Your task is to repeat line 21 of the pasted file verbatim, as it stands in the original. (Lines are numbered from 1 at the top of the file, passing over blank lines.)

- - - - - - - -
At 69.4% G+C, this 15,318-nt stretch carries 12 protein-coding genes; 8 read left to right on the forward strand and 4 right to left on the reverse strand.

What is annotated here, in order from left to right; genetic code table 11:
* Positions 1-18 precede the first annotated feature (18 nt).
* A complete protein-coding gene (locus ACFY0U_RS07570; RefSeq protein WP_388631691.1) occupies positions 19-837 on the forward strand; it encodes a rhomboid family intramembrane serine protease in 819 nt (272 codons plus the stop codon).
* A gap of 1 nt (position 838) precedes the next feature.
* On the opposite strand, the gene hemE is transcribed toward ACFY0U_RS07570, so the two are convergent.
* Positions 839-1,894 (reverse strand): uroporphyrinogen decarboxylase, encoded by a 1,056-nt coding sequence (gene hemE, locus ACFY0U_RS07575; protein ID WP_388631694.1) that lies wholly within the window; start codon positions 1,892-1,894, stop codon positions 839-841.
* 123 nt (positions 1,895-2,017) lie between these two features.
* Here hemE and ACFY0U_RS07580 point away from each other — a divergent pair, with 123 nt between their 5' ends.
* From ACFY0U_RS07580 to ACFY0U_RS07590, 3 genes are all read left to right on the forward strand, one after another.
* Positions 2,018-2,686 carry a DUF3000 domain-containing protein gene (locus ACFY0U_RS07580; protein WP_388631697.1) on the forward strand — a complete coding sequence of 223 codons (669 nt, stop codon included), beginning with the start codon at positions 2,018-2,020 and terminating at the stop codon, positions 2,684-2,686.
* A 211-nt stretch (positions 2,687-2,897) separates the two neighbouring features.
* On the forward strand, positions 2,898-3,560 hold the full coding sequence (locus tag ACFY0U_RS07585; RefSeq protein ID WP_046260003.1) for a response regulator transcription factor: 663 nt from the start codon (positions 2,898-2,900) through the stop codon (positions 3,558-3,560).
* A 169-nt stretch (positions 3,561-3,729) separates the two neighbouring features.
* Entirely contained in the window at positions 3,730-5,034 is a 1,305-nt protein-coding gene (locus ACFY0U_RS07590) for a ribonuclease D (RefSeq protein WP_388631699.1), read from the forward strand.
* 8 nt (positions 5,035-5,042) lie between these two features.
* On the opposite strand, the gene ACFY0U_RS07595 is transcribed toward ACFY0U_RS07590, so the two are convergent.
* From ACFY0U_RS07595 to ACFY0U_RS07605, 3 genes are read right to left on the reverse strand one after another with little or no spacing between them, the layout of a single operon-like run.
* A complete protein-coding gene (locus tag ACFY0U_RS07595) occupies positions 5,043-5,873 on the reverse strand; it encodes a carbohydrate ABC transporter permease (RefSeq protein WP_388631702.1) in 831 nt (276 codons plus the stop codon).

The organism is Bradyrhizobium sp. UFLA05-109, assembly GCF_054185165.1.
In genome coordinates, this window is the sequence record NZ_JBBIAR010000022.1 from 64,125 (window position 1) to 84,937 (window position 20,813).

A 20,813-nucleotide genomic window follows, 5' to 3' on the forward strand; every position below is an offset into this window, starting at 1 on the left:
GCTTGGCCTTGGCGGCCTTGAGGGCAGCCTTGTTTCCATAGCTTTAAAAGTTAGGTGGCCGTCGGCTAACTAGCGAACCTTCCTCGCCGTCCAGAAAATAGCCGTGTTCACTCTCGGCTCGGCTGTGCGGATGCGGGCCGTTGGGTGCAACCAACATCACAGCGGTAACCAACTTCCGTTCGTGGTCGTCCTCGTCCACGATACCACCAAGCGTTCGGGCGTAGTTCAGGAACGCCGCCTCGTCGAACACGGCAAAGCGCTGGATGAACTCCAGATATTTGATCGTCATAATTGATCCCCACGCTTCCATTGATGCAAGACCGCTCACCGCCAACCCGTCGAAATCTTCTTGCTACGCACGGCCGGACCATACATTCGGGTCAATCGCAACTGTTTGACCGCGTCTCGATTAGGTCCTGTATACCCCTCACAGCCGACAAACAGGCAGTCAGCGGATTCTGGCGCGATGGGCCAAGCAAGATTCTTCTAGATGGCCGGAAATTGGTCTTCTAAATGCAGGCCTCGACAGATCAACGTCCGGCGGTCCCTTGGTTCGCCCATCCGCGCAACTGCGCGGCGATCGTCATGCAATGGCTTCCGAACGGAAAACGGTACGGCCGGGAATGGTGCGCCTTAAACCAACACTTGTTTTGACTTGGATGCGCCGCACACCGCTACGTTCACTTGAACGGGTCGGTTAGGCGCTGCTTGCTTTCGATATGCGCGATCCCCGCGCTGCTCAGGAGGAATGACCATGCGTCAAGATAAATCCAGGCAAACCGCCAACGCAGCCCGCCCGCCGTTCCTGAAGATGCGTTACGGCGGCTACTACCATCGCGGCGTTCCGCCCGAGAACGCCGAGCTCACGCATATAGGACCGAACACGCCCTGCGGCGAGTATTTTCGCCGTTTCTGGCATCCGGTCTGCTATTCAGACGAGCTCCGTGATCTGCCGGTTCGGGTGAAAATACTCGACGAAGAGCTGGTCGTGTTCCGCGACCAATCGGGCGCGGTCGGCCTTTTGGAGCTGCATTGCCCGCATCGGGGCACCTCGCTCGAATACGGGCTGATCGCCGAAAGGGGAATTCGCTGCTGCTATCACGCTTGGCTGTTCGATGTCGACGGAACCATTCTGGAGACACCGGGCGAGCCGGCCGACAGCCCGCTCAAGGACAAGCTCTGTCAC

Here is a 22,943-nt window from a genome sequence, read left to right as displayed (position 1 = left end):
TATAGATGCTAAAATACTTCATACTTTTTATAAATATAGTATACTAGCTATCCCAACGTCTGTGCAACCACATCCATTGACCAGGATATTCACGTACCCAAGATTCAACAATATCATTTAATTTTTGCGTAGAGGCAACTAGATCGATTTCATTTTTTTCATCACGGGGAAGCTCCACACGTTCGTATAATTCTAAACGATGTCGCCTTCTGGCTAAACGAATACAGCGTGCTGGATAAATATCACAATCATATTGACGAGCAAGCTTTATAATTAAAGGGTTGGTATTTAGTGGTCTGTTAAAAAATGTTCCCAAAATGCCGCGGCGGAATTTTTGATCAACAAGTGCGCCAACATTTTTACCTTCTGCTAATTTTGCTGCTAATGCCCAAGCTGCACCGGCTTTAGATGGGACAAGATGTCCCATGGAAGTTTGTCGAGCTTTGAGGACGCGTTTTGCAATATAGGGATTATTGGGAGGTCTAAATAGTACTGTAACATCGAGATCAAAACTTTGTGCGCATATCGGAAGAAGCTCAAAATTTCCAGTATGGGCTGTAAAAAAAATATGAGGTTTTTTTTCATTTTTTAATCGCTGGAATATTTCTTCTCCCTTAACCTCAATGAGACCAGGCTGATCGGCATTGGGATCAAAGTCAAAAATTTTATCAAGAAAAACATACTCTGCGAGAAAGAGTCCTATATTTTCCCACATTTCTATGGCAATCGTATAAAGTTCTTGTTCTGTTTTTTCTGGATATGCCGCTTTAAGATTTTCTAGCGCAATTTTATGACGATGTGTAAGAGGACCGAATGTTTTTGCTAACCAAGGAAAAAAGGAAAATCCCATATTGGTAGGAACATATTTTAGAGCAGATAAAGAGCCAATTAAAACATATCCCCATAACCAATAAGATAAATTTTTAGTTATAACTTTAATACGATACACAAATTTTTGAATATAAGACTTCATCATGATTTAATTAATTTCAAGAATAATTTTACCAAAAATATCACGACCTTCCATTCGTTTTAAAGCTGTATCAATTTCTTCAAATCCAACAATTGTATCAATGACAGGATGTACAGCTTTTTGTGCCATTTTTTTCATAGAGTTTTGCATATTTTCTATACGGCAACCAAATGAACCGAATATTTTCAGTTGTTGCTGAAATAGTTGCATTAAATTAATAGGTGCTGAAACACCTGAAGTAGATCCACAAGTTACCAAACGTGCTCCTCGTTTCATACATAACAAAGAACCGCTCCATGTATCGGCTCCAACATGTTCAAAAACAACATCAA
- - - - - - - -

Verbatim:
In genome coordinates, this window is the sequence record NZ_JBBIAR010000022.1 from 64,125 (window position 1) to 84,937 (window position 20,813).